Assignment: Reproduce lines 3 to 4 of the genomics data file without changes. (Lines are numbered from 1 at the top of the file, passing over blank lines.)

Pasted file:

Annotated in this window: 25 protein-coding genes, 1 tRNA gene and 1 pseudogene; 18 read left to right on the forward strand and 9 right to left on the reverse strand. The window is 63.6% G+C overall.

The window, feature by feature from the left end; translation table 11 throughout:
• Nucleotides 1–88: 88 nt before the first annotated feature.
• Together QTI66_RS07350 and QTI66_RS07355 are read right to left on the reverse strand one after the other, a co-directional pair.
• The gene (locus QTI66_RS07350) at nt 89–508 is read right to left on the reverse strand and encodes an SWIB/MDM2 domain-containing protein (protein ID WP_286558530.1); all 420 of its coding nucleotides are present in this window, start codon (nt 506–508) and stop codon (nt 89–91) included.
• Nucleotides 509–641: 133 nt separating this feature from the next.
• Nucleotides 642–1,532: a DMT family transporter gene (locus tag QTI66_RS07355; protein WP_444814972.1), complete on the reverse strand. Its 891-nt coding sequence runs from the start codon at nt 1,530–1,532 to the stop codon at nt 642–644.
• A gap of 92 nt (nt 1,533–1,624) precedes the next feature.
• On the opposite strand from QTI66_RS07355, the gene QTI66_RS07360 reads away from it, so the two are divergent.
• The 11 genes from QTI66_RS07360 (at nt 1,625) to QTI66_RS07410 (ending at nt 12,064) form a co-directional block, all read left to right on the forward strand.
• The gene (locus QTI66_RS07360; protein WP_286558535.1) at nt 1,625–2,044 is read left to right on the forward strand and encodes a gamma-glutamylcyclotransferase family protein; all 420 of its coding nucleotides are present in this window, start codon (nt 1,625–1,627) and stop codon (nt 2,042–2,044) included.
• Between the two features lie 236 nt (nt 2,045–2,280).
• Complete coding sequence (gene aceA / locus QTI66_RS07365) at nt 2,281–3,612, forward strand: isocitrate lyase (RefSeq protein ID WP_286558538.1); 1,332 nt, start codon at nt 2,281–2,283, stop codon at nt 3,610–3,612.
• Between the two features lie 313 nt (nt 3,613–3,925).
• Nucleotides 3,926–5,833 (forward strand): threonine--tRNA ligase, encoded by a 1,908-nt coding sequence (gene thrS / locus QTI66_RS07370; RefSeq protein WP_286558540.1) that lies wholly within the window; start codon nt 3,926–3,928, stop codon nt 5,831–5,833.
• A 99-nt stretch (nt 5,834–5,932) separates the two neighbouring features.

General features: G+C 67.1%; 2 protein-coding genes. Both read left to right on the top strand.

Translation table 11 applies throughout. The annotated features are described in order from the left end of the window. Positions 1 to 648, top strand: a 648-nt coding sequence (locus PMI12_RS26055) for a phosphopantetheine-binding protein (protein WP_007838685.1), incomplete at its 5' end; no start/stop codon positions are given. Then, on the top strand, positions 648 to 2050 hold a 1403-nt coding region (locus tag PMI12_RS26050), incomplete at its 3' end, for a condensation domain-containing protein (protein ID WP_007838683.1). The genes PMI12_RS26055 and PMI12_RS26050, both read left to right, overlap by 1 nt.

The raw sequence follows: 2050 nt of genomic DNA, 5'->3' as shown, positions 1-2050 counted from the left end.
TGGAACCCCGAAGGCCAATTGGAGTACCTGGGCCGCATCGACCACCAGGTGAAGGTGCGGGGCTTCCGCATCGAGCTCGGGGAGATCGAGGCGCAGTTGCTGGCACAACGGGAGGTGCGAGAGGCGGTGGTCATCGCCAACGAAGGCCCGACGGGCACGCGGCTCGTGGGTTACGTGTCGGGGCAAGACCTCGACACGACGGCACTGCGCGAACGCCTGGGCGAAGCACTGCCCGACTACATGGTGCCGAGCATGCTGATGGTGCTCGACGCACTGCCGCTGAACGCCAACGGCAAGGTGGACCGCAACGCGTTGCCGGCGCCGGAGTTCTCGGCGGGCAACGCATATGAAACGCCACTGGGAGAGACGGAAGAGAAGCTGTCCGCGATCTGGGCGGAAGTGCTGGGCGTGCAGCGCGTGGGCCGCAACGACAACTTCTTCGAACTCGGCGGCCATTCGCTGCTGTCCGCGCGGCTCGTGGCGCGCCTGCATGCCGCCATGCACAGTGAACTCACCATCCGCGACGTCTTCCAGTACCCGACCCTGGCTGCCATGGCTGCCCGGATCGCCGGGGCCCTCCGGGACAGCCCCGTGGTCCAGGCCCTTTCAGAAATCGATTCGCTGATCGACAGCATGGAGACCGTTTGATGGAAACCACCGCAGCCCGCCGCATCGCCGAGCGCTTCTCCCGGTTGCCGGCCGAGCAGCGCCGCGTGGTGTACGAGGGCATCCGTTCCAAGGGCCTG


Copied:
• Nucleotides 1–88: 88 nt before the first annotated feature.
• Together QTI66_RS07350 and QTI66_RS07355 are read right to left on the reverse strand one after the other, a co-directional pair.